(Enjoy the latest freewrite from the Ironwood Hamilton story line running through my freewrites; this one features Thomas Stepforth Sr., who came to Tinyville, VA on a mission you can read about in "Glass Bottle".)
Thomas Stepforth Sr. was 60 years old, and could easily remember a time in which what he saw before his eyes would be the occasion for many Black people to be killed.
Not that Tinyville, VA or Lofton County around it had a wading pool in those days, but if they had, the “Baby Steps,” Mr. Stepforth's two youngest grandchildren, would not have been welcome splashing around in it.
Yet there they were, having fun in the hot late spring sun with all the little white kids, including, to Mr. Stepforth's amusement, the “Mini Hams,” police captain Ironwood Hamilton's youngest children. Mrs. Hamilton had brought them down, and they were splashing around as happy as the rest.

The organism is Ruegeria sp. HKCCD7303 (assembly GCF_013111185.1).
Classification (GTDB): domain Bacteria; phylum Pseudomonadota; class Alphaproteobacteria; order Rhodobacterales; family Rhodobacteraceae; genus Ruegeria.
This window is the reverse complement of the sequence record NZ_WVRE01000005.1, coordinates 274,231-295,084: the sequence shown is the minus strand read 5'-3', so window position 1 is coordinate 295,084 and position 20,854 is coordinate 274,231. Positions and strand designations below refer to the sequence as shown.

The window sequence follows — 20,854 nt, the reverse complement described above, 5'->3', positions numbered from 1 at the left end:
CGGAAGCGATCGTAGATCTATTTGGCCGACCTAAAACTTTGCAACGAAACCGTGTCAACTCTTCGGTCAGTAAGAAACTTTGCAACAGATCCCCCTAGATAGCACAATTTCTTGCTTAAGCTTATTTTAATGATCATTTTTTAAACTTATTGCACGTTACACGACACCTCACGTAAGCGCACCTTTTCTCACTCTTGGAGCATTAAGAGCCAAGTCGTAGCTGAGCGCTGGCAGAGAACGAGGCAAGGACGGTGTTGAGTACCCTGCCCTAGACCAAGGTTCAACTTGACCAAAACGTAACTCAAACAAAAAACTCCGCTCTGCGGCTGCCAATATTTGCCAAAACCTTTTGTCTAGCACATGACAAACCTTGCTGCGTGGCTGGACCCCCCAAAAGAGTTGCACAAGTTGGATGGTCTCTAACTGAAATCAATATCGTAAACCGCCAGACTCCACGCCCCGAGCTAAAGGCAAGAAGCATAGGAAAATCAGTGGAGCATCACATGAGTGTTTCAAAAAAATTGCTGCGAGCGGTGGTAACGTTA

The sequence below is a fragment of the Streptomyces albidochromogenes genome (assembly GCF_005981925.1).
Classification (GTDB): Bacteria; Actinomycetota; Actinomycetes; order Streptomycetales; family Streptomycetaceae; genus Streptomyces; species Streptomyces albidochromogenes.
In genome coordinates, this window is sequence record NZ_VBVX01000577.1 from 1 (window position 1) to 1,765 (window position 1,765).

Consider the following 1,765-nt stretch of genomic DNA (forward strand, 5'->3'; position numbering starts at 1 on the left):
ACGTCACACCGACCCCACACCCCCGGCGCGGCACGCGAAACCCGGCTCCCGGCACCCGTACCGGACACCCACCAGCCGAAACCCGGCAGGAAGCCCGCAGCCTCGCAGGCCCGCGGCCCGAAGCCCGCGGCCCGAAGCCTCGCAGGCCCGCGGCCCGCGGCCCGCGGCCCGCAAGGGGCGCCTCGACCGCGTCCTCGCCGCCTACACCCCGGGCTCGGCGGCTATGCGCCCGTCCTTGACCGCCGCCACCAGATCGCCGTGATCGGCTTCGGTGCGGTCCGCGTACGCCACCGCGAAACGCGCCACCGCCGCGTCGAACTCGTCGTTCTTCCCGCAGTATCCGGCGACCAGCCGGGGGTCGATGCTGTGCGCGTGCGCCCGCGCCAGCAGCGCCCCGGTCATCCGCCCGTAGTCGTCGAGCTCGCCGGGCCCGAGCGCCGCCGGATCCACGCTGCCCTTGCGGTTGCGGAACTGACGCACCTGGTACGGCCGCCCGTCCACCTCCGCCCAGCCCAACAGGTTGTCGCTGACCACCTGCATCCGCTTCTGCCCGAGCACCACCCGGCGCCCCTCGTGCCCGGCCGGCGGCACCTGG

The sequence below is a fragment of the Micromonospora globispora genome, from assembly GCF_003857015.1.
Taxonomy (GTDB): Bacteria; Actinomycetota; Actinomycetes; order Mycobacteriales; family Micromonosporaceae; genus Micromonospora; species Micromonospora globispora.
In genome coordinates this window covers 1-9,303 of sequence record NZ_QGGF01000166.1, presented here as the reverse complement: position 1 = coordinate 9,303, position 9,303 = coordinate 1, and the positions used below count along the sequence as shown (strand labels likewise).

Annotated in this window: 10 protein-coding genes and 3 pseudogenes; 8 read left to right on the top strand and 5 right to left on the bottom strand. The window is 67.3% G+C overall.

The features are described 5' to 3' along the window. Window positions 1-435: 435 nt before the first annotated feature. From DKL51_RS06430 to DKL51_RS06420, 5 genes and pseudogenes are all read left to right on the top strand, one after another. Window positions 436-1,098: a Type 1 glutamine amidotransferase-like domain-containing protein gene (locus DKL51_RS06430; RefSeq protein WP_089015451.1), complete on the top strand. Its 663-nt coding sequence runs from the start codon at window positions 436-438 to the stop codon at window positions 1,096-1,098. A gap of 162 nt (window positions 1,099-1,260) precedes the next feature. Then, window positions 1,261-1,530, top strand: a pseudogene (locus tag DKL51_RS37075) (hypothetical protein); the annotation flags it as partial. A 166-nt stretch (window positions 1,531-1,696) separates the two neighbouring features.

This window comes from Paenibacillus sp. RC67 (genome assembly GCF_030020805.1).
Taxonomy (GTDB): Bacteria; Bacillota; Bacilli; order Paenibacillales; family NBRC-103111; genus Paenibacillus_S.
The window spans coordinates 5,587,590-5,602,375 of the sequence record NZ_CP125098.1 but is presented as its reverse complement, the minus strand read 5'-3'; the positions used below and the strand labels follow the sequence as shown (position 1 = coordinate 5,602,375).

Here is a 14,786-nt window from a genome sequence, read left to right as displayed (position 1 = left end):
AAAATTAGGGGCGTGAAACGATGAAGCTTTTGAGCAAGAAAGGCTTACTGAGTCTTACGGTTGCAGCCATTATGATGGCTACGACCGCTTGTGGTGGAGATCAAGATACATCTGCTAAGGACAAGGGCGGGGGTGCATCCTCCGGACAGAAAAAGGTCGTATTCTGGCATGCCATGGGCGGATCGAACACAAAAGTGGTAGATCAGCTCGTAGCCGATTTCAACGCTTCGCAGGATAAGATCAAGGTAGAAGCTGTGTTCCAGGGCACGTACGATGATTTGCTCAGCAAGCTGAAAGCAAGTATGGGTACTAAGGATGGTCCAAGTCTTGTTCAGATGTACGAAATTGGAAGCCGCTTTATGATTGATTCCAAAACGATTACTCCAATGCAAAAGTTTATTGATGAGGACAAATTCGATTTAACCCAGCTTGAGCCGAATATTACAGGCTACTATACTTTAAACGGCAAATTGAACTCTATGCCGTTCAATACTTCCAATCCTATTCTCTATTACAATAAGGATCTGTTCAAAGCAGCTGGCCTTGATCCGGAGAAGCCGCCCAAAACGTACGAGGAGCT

Of course, not everybody knew it wasn't 1959.
He was a truly ancient man, tottering along with such a look of hate on his face that it was clear that had it been 60 years earlier, he would have surely done the damage he intended. His mouth was fill of racial slurs and curses, and his broken voice tried to thunder over the proceedings.
Up the road behind him, there was a host of younger white people, desperately running and crying out for their relative, who tottered right on, screaming and cursing until he slipped and fell face first into the pool. Behind him came all his shrieking and heartbroken relatives, and one of them slipped and fell in and was also hurt. The old man was now, in his senility and the equal caducity of his racist ideas, more of a danger to himself and his own than the Black people he wished to intimidate.
The ambulance and Captain Hamilton arrived – too late. The old man had hit his head in the shallow pool, and had died instantly. Once pulled out, he and his grieving relatives were gone from the scene.
After that, 2019, and the little ones, played on.
Photo Credit: Raphaël Biscaldi on Unsplash